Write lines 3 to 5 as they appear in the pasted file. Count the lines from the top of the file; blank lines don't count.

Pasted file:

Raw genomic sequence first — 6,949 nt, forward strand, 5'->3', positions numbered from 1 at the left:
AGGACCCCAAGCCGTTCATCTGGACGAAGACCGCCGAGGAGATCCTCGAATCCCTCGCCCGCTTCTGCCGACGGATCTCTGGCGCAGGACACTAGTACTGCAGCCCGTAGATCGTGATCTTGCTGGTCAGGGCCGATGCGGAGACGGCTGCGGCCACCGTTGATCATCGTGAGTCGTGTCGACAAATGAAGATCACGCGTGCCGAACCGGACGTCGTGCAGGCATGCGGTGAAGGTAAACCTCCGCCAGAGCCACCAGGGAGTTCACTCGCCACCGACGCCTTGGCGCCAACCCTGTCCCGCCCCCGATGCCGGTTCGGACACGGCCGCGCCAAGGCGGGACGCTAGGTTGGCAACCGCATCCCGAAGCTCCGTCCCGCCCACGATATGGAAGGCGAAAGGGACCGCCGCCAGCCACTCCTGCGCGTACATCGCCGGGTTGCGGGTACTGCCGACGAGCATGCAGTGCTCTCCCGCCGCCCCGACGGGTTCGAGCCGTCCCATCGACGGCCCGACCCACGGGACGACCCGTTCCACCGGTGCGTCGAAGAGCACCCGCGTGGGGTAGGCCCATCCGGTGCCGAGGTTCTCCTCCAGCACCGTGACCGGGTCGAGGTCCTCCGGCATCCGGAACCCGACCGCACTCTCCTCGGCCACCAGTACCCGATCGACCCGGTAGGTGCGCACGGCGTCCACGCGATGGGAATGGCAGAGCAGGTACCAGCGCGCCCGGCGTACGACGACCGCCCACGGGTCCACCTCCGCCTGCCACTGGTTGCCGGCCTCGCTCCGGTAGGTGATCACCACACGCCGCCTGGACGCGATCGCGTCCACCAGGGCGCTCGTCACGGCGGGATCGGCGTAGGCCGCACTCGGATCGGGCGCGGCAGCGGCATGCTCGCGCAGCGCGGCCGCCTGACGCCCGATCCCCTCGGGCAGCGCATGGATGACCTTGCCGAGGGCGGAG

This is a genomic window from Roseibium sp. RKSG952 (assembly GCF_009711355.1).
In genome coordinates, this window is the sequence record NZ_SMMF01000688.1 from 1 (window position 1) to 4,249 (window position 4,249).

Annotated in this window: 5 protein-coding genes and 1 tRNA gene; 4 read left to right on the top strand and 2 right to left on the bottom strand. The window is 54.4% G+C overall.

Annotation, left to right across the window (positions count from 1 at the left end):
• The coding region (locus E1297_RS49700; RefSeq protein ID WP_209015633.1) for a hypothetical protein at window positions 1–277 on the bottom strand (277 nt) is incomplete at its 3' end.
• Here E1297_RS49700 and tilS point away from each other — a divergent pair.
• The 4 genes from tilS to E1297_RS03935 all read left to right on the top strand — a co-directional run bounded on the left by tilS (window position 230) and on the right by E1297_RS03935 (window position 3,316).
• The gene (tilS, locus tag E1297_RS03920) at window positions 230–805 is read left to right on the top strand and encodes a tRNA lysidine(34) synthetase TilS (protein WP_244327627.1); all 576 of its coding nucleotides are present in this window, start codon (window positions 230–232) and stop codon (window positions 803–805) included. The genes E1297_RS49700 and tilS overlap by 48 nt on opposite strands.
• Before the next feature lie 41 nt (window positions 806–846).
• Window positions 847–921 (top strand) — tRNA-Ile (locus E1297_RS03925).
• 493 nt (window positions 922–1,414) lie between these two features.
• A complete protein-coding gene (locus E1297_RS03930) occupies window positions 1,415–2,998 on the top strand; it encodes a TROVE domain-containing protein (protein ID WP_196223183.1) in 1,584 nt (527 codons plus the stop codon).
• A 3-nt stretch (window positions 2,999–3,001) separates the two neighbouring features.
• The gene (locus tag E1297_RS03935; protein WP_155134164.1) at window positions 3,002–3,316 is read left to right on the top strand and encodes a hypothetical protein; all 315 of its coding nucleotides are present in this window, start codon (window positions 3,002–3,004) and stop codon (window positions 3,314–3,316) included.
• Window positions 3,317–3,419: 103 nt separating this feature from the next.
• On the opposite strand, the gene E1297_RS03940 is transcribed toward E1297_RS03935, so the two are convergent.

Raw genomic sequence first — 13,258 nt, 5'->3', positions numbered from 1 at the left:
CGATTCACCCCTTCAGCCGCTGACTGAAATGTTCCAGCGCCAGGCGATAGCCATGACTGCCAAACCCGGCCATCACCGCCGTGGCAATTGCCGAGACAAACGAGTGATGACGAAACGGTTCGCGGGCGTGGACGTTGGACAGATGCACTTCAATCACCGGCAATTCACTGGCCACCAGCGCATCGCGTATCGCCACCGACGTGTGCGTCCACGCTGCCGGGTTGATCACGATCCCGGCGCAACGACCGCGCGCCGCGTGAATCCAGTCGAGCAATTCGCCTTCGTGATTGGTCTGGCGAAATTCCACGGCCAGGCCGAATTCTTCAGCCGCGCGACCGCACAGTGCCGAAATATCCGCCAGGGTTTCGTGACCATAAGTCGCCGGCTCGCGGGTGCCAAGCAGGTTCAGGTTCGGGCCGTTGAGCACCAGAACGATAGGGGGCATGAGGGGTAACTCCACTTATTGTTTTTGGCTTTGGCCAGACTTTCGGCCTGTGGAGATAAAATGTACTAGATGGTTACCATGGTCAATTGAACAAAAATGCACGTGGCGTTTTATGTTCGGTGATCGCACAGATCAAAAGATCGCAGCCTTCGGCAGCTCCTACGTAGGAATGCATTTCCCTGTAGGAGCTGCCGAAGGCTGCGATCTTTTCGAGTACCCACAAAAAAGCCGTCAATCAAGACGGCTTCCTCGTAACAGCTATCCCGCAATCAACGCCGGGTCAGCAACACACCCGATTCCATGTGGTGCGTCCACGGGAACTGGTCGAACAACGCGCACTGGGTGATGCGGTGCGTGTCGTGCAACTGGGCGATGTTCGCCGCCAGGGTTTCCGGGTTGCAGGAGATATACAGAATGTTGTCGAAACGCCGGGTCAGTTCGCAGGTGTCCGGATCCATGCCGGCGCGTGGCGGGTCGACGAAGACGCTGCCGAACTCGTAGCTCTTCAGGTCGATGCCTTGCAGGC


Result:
This is a genomic window from Roseibium sp. RKSG952 (assembly GCF_009711355.1).
In genome coordinates, this window is the sequence record NZ_SMMF01000688.1 from 1 (window position 1) to 4,249 (window position 4,249).

Annotated in this window: 5 protein-coding genes and 1 tRNA gene; 4 read left to right on the top strand and 2 right to left on the bottom strand. The window is 54.4% G+C overall.